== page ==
Rate this poem:(0.00 / 0 votes)

The Wooden Doll And The Wax Doll



THERE were two friends, a very charming pair,
Brunette the brown, and Blanchidine the fair;
And she to love Brunette did constantly incline,
Nor less did Brunette love sweet Blanchidine.
Brunette in dress was neat, yet always plain;
But Blanchidine of finery was vain.
Now Blanchidine a new acquaintance made–
A little girl most sumptuously array'd,
In plumes and ribbons, gaudy to behold,
And India frock, with spots of shining gold.
Said Blanchidine, 'A girl so richly dress'd,
Should surely be by every one caress'd.
To play with me, if she will condescend,
Henceforth 'tis she alone shall be my friend. '
And so for this new friend in silks adorn'd,
Her poor Brunette was slighted, left, and scorn'd.
Of Blanchidine's vast stock of pretty toys,
A wooden doll her every thought employs,
Its neck so white, so smooth, its cheeks so red–
She kiss'd, she fondled, and she took to bed.
Mamma now brought her home a doll of wax,
Its hair in ringlets white, and soft as flax;
Its eyes could open and its eyes could shut;
And on it, too, with taste its clothes were put.
'My dear wax doll!' sweet Blanchidine would cry–
Her doll of wood was thrown neglected by.
One summer's day, 'twas in the month of June,
The sun blazed out all in the heat of noon:
'My waxen doll,' she cried, 'my dear, my charmer!
What, are you cold? but you shall soon be warmer.'
She laid it in the sun–misfortune dire!
The wax ran down as if before the fire!
Each beauteous feature quickly disappear'd,
And melting, left a blank all soil'd and smear'd.
Her doll disfigured, she beheld amazed,
And thus express'd her sorrow as she gazed:
'Is it for you my heart I have estranged
From that I fondly loved, which has not changed?
Just so may change my new acquaintance fine,
For whom I left Brunette, that friend of mine.
No more by outside show will I be lured;
Of such capricious whims I think I'm cured:
To plain old friends my heart shall still be true,
Nor change for every face because 'tis new. '
Her slighted wooden doll resumed its charms,
And wronged Brunette she clasp'd within her arms.

Font size:
 

Submitted on May 13, 2011

1:56 min read
110 Views

Ann Taylor

Ann Taylor is the former wife of Clifton Davis. more…

All Ann Taylor poems | Ann Taylor Books

(0 fans)

Discuss this Ann Taylor poem with the community:

0 Comments

    Translation

    Find a translation for this poem in other languages:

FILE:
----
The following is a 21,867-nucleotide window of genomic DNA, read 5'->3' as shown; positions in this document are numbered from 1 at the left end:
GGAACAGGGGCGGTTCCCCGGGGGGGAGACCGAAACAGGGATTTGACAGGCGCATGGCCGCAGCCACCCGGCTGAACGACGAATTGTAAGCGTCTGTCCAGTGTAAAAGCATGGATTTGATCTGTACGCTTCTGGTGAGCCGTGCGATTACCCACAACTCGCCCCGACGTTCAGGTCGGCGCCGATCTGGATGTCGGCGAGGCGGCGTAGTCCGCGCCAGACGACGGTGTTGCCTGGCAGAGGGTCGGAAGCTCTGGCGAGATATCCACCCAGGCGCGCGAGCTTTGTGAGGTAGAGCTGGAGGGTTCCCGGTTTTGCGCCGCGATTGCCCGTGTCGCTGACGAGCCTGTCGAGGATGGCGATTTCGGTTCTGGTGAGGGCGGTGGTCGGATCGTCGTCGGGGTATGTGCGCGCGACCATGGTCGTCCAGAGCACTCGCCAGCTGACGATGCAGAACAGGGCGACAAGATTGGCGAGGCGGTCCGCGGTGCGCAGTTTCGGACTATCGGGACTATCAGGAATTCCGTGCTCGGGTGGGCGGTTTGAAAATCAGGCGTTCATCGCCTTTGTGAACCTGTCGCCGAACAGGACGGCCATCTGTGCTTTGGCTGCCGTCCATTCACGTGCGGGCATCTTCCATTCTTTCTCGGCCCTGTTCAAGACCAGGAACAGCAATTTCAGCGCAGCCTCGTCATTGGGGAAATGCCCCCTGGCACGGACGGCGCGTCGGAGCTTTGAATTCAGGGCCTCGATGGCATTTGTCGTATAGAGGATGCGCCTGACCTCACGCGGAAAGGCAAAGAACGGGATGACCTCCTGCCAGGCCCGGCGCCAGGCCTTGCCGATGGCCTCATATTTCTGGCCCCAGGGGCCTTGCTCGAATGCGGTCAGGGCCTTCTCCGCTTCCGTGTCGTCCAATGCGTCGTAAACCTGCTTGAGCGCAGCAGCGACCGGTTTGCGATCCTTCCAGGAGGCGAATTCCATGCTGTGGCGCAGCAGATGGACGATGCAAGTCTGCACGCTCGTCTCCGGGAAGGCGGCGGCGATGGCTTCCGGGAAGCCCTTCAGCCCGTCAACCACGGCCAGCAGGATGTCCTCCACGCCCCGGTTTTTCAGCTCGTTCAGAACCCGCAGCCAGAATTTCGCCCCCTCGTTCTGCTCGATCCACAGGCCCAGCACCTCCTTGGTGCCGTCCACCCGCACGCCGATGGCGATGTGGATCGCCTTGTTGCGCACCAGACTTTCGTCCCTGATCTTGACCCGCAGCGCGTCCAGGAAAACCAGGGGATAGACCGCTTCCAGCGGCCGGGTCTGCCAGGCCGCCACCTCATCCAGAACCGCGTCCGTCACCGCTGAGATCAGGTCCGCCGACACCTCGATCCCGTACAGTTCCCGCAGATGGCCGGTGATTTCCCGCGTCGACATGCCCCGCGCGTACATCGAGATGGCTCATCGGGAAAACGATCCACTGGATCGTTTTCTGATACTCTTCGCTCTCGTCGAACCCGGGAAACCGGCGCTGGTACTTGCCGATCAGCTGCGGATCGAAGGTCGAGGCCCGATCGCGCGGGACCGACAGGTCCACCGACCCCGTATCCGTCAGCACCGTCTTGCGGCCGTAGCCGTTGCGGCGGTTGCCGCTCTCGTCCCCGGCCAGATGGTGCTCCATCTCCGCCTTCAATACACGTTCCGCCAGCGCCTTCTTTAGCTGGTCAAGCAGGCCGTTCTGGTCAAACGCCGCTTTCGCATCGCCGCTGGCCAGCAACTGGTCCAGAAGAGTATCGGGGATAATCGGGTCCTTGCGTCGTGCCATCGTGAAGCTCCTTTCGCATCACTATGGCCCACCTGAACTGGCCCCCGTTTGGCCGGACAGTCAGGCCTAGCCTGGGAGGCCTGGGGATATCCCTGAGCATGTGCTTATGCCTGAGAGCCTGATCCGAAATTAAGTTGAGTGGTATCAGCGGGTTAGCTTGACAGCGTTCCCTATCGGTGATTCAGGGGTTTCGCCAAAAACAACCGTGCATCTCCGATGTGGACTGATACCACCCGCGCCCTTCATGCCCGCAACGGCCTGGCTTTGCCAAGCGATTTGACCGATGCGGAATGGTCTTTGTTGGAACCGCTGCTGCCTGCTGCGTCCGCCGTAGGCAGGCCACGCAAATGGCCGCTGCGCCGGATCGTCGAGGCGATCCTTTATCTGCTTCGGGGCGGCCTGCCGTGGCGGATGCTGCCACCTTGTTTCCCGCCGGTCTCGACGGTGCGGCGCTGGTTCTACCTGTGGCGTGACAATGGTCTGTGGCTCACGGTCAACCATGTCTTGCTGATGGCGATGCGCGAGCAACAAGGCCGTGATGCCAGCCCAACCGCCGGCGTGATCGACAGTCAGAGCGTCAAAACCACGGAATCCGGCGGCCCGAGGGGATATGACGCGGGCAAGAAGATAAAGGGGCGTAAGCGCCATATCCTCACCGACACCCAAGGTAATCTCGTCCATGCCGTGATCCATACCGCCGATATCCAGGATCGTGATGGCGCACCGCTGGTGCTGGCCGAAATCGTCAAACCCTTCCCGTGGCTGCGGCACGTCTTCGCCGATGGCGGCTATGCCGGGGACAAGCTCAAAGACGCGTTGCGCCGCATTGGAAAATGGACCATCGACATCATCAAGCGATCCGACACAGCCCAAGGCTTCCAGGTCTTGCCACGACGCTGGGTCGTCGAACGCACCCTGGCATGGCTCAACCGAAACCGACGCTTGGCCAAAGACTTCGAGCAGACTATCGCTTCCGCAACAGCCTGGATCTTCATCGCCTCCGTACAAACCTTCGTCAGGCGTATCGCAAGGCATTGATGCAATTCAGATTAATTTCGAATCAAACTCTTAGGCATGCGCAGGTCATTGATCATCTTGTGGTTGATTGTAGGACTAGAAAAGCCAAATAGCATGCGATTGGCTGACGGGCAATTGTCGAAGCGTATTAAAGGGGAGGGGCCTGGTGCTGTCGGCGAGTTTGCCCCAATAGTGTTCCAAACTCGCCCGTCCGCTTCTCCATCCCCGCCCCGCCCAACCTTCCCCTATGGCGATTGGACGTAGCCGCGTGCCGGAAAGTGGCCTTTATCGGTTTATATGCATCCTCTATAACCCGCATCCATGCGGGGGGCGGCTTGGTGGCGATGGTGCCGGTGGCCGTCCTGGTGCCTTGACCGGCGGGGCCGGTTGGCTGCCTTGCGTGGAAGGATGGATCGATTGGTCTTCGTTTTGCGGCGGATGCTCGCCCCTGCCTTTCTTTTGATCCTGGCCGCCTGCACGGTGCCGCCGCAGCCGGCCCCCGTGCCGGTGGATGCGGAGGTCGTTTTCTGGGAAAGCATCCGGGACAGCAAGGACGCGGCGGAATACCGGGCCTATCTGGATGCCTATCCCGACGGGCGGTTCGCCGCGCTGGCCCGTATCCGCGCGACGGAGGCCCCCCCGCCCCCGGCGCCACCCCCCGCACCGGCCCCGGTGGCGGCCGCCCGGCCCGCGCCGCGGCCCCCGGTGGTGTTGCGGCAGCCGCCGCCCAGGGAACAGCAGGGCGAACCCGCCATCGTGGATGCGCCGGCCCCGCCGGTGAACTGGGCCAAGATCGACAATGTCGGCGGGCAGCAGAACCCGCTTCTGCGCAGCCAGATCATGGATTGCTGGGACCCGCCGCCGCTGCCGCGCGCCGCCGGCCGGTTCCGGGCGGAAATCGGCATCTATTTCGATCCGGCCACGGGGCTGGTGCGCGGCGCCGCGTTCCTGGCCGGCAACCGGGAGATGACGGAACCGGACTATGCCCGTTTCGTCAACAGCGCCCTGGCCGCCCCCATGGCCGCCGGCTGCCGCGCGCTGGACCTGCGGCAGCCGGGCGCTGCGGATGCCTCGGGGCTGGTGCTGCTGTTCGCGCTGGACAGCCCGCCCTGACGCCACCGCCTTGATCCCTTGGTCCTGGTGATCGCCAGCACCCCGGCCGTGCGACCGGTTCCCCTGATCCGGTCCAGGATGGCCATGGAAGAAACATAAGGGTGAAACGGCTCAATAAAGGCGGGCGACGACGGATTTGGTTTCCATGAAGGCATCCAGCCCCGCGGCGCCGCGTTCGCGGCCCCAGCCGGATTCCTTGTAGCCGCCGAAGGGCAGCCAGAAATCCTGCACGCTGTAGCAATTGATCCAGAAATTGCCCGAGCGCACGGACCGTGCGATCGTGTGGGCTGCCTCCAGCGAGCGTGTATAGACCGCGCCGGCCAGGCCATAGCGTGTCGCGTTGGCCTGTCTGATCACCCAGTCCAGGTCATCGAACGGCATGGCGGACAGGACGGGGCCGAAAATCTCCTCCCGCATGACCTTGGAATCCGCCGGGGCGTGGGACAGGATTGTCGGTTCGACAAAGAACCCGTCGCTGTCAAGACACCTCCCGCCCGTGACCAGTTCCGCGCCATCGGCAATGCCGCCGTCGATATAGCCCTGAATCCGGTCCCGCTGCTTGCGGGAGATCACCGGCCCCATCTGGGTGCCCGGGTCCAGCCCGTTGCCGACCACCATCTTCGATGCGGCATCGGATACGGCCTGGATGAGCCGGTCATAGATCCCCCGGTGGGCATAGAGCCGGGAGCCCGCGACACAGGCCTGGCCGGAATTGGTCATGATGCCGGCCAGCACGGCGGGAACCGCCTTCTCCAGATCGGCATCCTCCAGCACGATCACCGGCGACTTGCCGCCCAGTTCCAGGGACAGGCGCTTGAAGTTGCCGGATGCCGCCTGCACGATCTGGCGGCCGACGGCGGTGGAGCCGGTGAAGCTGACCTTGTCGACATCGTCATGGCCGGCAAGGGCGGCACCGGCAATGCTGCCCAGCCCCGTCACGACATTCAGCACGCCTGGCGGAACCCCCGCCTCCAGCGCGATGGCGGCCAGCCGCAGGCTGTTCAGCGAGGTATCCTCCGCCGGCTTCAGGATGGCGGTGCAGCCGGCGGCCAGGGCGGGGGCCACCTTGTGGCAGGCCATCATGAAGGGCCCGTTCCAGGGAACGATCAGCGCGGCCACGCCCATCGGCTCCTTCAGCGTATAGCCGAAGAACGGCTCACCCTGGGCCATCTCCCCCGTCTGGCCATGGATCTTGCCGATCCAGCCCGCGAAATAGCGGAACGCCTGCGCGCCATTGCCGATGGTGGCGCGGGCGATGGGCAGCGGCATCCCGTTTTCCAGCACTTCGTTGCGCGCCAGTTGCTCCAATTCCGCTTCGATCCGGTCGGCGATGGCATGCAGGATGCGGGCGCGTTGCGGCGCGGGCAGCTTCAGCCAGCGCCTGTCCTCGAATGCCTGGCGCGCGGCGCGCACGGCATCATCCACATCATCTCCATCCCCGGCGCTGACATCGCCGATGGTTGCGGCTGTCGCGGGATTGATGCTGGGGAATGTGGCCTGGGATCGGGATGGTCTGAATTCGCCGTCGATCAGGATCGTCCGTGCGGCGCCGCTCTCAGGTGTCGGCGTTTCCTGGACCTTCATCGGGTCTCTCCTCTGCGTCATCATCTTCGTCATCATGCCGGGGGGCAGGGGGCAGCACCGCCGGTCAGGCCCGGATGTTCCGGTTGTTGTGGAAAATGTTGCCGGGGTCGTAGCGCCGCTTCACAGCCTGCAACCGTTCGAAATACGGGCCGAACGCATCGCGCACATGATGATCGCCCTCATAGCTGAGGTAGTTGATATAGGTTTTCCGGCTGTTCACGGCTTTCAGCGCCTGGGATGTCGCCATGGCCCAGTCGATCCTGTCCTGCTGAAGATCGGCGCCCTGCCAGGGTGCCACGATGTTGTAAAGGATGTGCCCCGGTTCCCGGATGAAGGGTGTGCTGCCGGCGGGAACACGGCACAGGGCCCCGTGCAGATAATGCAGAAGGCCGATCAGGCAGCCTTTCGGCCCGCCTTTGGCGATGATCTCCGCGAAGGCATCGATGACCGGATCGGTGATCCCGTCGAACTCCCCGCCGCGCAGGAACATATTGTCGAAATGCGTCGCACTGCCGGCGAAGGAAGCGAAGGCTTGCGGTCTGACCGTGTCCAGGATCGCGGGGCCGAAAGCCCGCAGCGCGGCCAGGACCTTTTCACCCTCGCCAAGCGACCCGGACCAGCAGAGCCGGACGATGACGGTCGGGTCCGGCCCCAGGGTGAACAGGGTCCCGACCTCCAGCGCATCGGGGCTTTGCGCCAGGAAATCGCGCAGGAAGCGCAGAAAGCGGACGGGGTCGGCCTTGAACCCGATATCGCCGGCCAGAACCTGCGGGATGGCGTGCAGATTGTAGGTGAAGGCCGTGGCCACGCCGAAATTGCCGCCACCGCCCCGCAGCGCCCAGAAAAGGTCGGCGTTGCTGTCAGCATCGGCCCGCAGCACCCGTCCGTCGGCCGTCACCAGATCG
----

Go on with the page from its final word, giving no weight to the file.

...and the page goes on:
Select another language:

    • - Select -
    • 简体中文 (Chinese - Simplified)
    • 繁體中文 (Chinese - Traditional)
    • Español (Spanish)
    • Esperanto (Esperanto)
    • 日本語 (Japanese)
    • Português (Portuguese)
    • Deutsch (German)
    • العربية (Arabic)
    • Français (French)
    • Русский (Russian)
    • ಕನ್ನಡ (Kannada)
    • 한국어 (Korean)
    • עברית (Hebrew)
    • Gaeilge (Irish)
    • Українська (Ukrainian)
    • اردو (Urdu)
    • Magyar (Hungarian)
    • मानक हिन्दी (Hindi)
    • Indonesia (Indonesian)
    • Italiano (Italian)
    • தமிழ் (Tamil)
    • Türkçe (Turkish)
    • తెలుగు (Telugu)
    • ภาษาไทย (Thai)
    • Tiếng Việt (Vietnamese)
    • Čeština (Czech)
    • Polski (Polish)
    • Bahasa Indonesia (Indonesian)
    • Românește (Romanian)
    • Nederlands (Dutch)
    • Ελληνικά (Greek)
    • Latinum (Latin)
    • Svenska (Swedish)
    • Dansk (Danish)
    • Suomi (Finnish)
    • فارسی (Persian)
    • ייִדיש (Yiddish)
    • հայերեն (Armenian)
    • Norsk (Norwegian)
    • English (English)

    Citation

    Use the citation below to add this poem to your bibliography:

    Style:MLAChicagoAPA

    "The Wooden Doll And The Wax Doll" Poetry.com. STANDS4 LLC, 2022. Web. 28 Nov. 2022. <https://www.poetry.com/poem/2972/the-wooden-doll-and-the-wax-doll>.

    Become a member!

    Join our community of poets and poetry lovers to share your work and offer feedback and encouragement to writers all over the world!

    November 2022

    Poetry Contest

    Enter our monthly contest for the chance to win cash prizes and gain recognition for your talent.
    2
    days
    13
    hours
    44
    minutes

    Browse Poetry.com

    Quiz

    Are you a poetry master?

    »
    In the Edward Lear poem, which instrument does the Owl play while serenading the Pussy Cat?
    • A. A mandolin
    • B. A banjo
    • C. A guitar
    • D. A violin